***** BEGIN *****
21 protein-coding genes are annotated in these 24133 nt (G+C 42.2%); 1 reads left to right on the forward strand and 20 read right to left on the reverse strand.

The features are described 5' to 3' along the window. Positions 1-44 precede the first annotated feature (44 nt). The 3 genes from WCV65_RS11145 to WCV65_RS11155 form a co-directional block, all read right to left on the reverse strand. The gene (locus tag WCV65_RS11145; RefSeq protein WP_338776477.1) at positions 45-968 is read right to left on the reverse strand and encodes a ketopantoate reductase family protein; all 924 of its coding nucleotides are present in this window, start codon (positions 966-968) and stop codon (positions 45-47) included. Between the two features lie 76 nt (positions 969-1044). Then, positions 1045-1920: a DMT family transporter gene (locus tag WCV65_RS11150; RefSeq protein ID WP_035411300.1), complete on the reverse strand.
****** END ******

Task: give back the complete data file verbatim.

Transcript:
21 protein-coding genes are annotated in these 24133 nt (G+C 42.2%); 1 reads left to right on the forward strand and 20 read right to left on the reverse strand.

The features are described 5' to 3' along the window. Positions 1-44 precede the first annotated feature (44 nt). The 3 genes from WCV65_RS11145 to WCV65_RS11155 form a co-directional block, all read right to left on the reverse strand. The gene (locus tag WCV65_RS11145; RefSeq protein WP_338776477.1) at positions 45-968 is read right to left on the reverse strand and encodes a ketopantoate reductase family protein; all 924 of its coding nucleotides are present in this window, start codon (positions 966-968) and stop codon (positions 45-47) included. Between the two features lie 76 nt (positions 969-1044). Then, positions 1045-1920: a DMT family transporter gene (locus tag WCV65_RS11150; RefSeq protein ID WP_035411300.1), complete on the reverse strand.